Please use this identifier to cite or link to this item:
Gait mechanics in the early post-surgery period following total knee arthroplasty
|Burkholder_Eryn_r.pdf||Version for non-UH users. Copying/Printing is not permitted||483.81 kB||Adobe PDF||View/Open|
|Burkholder_Eryn_uh.pdf||Version for UH users||505.44 kB||Adobe PDF||View/Open|
|Title:||Gait mechanics in the early post-surgery period following total knee arthroplasty|
|Authors:||Burkholder, Eryn Mae|
|Keywords:||total knee arthroplasty|
|Issue Date:||Aug 2011|
|Publisher:||[Honolulu] : [University of Hawaii at Manoa], [August 2011]|
|Abstract:||Total knee arthroplasty (TKA) surgeries in the United States are estimated to increase to 3.48 million by 2030. The majority of previous TKA gait research involves post-surgery outcomes at two months to eight years after surgery. To date, no previous TKA investigations have involved three dimensional gait analyses as early as three weeks post-surgery. It is important to understand the effect of TKA on kinetic and kinematic variables to reduce the risk of further damage and deterioration of lower extremity joints. Therefore, the purpose of this study was to evaluate changes in kinetic and kinematic gait characteristics in TKA subjects during the early post-surgery period, in comparison to a control group.|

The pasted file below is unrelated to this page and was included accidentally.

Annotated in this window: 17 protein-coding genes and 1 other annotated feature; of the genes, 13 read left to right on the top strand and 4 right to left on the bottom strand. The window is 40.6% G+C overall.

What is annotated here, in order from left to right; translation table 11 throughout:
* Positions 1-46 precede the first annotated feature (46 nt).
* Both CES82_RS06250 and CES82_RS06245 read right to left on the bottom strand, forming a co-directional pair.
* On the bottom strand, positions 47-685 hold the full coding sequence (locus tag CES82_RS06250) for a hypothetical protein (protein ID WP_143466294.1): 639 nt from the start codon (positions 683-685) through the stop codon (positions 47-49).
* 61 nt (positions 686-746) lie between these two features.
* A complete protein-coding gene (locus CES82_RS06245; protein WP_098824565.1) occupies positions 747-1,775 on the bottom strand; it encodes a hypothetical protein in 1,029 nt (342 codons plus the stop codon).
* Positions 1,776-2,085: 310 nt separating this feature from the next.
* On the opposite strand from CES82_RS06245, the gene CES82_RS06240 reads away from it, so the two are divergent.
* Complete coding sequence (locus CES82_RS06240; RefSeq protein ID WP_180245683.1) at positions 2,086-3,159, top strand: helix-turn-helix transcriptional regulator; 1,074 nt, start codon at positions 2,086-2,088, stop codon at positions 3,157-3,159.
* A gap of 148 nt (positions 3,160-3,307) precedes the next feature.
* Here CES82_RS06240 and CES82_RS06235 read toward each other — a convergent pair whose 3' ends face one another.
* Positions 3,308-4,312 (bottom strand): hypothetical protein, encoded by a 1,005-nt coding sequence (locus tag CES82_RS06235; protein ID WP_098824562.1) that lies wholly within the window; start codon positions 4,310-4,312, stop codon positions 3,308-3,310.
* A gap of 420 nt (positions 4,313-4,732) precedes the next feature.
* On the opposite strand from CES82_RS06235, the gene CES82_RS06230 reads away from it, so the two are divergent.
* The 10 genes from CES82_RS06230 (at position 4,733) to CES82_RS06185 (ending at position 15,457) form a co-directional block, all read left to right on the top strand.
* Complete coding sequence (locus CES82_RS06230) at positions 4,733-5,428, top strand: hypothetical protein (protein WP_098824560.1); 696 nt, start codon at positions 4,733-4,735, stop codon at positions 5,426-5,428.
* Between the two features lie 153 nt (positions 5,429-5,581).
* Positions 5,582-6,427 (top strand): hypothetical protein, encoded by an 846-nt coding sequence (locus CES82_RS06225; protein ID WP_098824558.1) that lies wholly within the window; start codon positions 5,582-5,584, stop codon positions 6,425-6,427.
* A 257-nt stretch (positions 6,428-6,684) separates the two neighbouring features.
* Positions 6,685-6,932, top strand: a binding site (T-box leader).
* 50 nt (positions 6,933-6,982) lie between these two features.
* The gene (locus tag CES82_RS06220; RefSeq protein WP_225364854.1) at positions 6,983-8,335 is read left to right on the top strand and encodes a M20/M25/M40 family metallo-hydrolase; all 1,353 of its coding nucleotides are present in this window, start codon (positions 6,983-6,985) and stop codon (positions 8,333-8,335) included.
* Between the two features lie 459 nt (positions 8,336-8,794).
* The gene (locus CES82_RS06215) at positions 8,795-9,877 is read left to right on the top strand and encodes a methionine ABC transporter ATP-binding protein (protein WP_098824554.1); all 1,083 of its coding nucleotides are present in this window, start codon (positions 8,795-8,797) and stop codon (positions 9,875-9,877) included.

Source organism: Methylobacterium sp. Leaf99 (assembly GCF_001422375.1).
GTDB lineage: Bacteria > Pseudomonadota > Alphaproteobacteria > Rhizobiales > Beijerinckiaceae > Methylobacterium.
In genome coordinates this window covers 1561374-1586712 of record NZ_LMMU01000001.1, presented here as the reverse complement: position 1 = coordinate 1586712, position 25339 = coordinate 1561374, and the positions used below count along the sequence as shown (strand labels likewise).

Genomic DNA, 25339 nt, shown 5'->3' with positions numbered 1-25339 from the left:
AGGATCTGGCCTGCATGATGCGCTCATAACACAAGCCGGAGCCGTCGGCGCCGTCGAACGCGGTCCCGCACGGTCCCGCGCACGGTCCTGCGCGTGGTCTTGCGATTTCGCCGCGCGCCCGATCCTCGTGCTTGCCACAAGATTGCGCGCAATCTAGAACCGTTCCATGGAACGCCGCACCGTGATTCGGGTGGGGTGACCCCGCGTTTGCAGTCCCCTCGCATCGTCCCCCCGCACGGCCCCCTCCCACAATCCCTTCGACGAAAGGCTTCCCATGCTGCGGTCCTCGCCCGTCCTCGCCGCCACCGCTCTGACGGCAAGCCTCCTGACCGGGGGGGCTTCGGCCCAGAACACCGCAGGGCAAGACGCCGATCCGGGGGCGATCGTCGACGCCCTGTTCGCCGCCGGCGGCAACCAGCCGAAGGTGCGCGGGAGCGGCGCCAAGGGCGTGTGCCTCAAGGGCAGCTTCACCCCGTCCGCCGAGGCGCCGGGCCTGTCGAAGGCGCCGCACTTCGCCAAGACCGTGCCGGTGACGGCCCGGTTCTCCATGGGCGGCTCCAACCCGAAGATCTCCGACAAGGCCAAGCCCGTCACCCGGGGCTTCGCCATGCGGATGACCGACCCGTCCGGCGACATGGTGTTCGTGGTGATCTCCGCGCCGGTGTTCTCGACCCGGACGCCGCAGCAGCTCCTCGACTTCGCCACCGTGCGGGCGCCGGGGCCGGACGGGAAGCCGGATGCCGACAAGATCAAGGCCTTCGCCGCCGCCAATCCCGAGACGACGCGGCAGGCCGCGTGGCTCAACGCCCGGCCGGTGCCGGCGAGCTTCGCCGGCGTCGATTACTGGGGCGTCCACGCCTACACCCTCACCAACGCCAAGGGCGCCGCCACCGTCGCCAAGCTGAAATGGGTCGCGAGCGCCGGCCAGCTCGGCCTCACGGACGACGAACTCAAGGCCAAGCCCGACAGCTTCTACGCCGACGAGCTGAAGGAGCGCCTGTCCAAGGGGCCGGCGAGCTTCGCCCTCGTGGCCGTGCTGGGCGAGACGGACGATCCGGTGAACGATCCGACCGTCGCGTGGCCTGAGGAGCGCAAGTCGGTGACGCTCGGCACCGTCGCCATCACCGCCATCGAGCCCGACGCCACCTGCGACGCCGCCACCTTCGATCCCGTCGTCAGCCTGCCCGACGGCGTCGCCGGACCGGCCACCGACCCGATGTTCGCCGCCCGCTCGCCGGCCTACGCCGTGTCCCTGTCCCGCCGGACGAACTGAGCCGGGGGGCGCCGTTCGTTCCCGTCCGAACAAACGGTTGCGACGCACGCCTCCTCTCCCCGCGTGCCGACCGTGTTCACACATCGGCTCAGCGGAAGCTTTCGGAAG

Methods A 2x2 repeated measures analysis of variance (ANOVA) design was used to compare seven TKA subjects and seven healthy, age-matched controls. Gait data including walking velocity, kinetic, and kinematic variables were collected at pre-surgery (PRE) and post-surgery (POST) test periods.
Results The repeated measures ANOVA revealed significant differences (p <0.05) between the groups and across test periods for maximum vertical ground reaction force (MVGRF) and maximum knee adduction moment (MKADM). Significant group differences were found regardless of test period for walking velocity and maximum knee varus angle (MKVA).
Conclusion Within the limitations of this study relative to the small sample size, gait differences between the TKA and control groups were detected in the early post-surgery period.
|Description:||M.S. University of Hawaii at Manoa 2011.|
Includes bibliographical references.
|Appears in Collections:||M.S. - Kinesiology and Rehabilitation Science|
Please contact firstname.lastname@example.org if you need this content in an alternative format.
Items in ScholarSpace are protected by copyright, with all rights reserved, unless otherwise indicated.